I do get the appeal of Far from the Tree though. It's not scary. Everything ties up neatly with a pretty little bow, and all the kiddos have great relationships with everyone around them and look forward to bright futures. The alcoholic mom is in recovery, all the romantic relationships are salvaged, the foster kid gets adopted right before he turns 18, and everyone is excited to connect with their newly found family members. The message to young readers is clear; family and support systems are key to surviving crises of identity, and it's possible to wait out the storm. I can see why it would be popular in classrooms and with parents. It allows kids to play with big ideas in a way that won't actually give them nightmares. Unless, of course, the kid reading them is already living the nightmare.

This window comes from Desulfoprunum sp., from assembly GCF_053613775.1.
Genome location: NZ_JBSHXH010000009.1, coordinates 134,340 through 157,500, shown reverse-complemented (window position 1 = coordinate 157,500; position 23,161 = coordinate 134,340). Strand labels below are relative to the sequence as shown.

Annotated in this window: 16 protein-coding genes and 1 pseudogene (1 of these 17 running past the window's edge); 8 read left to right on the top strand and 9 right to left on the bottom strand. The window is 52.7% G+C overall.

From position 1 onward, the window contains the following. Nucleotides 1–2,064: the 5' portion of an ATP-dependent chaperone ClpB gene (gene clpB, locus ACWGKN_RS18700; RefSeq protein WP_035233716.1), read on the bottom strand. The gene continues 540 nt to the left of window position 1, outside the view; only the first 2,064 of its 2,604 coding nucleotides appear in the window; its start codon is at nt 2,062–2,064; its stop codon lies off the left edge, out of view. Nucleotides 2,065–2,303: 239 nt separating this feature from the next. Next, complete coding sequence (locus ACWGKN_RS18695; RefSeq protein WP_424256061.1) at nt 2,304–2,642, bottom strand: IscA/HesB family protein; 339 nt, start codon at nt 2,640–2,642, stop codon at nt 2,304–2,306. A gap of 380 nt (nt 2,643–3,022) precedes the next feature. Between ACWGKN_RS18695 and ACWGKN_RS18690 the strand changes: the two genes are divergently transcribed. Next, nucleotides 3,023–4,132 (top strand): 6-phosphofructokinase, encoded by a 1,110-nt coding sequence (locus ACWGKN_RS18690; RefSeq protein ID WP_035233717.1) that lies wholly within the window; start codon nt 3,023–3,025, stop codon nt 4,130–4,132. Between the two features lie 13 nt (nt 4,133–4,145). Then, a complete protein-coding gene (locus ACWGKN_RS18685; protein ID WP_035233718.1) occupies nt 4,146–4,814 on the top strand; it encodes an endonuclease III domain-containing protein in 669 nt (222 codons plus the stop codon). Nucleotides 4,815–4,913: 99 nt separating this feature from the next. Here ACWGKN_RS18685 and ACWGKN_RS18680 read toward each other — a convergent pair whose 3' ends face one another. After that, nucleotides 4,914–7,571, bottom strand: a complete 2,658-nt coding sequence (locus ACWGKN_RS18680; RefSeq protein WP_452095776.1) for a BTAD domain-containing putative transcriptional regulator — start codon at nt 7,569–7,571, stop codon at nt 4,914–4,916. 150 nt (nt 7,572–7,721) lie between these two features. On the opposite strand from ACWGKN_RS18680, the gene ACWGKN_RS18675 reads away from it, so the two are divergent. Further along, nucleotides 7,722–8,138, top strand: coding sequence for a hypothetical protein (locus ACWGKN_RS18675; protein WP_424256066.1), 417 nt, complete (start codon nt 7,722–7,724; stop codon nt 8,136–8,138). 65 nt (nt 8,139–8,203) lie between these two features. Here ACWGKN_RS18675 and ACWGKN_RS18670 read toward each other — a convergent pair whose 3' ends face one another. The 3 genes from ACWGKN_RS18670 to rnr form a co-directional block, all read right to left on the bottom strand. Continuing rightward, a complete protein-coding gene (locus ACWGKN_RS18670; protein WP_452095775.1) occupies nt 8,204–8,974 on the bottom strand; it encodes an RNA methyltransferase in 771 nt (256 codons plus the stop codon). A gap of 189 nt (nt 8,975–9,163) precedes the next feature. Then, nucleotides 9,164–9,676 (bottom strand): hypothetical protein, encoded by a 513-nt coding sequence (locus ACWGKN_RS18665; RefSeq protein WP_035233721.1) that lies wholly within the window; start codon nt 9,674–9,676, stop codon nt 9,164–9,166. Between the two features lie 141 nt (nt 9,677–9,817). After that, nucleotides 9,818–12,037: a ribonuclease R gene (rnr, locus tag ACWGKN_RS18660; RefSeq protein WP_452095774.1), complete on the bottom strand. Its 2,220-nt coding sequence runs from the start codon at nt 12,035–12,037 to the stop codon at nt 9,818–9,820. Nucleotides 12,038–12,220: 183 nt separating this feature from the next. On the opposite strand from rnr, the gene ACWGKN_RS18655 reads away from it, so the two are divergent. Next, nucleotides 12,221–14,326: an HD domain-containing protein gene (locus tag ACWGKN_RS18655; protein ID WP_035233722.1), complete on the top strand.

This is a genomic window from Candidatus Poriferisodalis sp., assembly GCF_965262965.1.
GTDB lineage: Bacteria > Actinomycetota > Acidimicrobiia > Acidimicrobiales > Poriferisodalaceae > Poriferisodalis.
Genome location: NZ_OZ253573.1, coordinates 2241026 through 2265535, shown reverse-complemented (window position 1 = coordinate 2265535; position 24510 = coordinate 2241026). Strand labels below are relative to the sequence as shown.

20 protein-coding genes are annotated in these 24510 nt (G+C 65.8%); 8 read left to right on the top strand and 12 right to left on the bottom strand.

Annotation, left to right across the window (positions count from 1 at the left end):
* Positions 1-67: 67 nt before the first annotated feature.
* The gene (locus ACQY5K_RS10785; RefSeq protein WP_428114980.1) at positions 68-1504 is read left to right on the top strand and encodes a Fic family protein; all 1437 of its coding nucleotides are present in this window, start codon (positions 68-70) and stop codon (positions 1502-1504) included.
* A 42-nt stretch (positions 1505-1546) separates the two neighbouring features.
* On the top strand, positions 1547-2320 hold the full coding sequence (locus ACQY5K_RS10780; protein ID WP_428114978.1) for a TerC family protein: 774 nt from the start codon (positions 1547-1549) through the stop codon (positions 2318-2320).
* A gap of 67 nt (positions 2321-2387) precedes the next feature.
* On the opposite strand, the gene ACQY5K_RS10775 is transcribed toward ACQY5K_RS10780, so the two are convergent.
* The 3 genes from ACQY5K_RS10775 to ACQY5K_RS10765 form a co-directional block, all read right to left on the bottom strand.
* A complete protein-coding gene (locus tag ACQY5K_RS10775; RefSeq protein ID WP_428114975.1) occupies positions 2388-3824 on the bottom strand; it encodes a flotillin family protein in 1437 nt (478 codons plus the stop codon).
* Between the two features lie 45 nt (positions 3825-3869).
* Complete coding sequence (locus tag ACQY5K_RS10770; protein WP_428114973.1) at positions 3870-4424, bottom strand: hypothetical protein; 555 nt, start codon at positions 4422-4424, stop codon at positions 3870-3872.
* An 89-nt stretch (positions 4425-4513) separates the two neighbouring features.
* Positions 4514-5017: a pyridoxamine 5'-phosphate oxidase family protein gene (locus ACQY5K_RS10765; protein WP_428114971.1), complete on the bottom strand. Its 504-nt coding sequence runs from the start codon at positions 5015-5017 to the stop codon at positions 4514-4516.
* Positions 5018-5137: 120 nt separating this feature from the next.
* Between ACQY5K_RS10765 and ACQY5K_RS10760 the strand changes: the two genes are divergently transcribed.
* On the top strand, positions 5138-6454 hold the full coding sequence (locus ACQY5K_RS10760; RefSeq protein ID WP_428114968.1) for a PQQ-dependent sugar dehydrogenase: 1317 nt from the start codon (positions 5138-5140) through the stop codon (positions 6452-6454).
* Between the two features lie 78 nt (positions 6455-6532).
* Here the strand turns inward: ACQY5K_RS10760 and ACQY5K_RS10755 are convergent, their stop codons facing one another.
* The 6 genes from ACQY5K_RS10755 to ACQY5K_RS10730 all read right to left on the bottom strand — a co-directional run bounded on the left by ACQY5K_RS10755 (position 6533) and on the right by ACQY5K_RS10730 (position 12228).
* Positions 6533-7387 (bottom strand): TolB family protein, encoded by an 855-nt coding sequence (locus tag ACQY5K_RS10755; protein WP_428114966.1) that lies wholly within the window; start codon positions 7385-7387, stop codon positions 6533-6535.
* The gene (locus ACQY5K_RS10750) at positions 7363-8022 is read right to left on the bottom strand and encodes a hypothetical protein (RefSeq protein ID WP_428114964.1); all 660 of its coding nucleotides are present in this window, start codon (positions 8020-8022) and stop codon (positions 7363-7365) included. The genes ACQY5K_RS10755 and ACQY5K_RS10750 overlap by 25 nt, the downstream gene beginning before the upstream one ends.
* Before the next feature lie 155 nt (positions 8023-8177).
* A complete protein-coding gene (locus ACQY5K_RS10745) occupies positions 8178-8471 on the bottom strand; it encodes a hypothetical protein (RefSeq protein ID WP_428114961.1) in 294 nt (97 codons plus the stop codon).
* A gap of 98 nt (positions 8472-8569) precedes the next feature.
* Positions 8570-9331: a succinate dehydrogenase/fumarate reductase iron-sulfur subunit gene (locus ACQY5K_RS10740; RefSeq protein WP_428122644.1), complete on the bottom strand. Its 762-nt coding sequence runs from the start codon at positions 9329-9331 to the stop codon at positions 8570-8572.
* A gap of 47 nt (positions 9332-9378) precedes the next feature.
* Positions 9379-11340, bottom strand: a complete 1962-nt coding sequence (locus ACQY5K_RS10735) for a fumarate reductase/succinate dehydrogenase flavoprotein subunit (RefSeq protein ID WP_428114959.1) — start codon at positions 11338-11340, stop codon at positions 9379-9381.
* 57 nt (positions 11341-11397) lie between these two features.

“Don't you get it? That's what happens when you love someone: they're brave when you can't be! I can be brave--for you, for both of us!”
“It took us fifteen years to find each other, but we still did! And sometimes, family hurts each other. But after that's done you bandage each other up, and you move on. Together. You've got us now, like it or not, and we've got you.”
“That’s what parents do. They catch you before you fall. That’s what family is.”